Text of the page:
8 TTC workers dismissed for falsifying tickets, misconduct
Sandie Benitah, cp24.com
Published Tuesday, January 15, 2013 4:24PM EST
Last Updated Tuesday, January 15, 2013 9:12PM EST
The Toronto Transit Commission has fired several employees for allegedly falsifying documents to cover up the fact they weren't doing their work.
Five transit enforcement officers were dismissed from their jobs for falsifying tickets along with three others who are being accused of general misconduct.
Both the TTC and Toronto police confirmed criminal charges against the five suspects, all of whom are charged with attempting to obstruct justice and fabricating evidence.
The TTC, along with the help of police, started an investigation about four months ago, after they became aware that provincial offences tickets were being given to individuals of no fixed address. The TTC has a policy of not ticketing people who are homeless.
The offences listed on the tickets include panhandling, loitering and trespassing.
“Evidence gathered through the investigation alleges that the officers in question were not at the locations where these falsified tickets were supposed to have been issued,” the TTC said in a news release issued Tuesday afternoon.
No fines were ever paid as the people named on the tickets were never served the tickets. The TTC says it will ensure those named on the tickets will be cleared of all charges.
TTC Chair Karen Stintz spoke to reporters at a news conference Tuesday afternoon, explaining the employees' motives behind the scam.
"This was a way of not going to work," she said. "They would show up and they would be in their uniforms but they wouldn't be where they said they were."
Stintz called the suspects' actions a "slap in the face of the crews that come to work every day."
The men all know each other and in some cases, work the same shift. Several hundred tickets were reportedly issued. Stintz said surveillance was used to nab the suspects.
During their investigation, TTC officials came across evidence of misconduct by three other enforcement officers. The nature of their alleged misconduct was not made public.
Those employees were also fired from their jobs.
“While there is no evidence of criminal wrongdoing, the misconduct uncovered resulted today in the TTC terminating, with cause, the employment of those officers,” the news release said.
As a result of these recent arrests and dismissals, the TTC says it will audit the procedures and controls that are currently part of the transit enforcement process. The goal of this audit will be to “enhance or strengthen controls and procedures already in place around the issuing of provincial offences tickets.”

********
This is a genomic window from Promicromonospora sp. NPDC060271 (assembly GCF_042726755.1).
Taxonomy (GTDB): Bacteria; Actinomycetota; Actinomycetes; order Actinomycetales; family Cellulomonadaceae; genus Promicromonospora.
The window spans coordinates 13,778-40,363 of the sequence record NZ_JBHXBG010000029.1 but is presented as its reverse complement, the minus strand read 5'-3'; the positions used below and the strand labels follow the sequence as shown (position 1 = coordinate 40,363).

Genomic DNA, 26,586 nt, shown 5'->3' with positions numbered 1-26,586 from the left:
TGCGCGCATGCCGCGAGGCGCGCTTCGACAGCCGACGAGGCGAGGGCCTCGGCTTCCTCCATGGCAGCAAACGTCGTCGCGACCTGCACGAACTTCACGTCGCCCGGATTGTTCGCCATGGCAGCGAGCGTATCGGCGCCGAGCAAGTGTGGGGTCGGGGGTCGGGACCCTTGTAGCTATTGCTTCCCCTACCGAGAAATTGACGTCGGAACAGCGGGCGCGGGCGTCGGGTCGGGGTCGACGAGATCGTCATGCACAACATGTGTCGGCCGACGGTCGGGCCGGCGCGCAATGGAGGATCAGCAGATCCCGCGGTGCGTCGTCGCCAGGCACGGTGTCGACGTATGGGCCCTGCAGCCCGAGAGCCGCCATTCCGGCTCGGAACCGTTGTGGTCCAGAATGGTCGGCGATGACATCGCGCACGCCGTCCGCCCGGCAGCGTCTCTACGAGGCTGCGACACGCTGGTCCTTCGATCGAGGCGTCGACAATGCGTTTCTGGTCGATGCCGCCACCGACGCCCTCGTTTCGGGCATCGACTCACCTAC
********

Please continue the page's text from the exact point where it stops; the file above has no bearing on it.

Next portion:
TTC CEO Andy Byford released a statement to the media saying he is “profoundly disappointed” at the turn of events.
“The public should have absolute confidence and trust in all that we do,” he said. “The men and women in uniform who are responsible for the safety and security of our customers must meet a high standard of conduct, and rightly so. When evidence came to light that some had not met that standard, the TTC acted swiftly and decidedly. Integrity, accountability and transparency are critically important to me as the leader of this organization. I want to thank Chief Bill Blair for his assistance in helping us bring this matter to a quick resolution.”
The following suspects have been charged in connection with the criminal investigation:
- Michael Schmidt, a 44-year-old Barrie resident, faces two counts each of attempting to obstruct justice and fabricating evidence.
- Tony Catic, a 45-year-old Oakville resident, faces two counts each of attempting to obstruct justice and fabricating evidence.
- John Posthumus, a 44-year-old Toronto resident, faces three counts each of attempting to obstruct justice and fabricating evidence.
- Jamie Greenbank, a 48-year-old Milton resident, faces one count each of attempting to obstruct justice and fabricating evidence.
- Neil Malik, a 38-year-old Ajax resident, faces one count each of attempting to obstruct justice and fabricating evidence.
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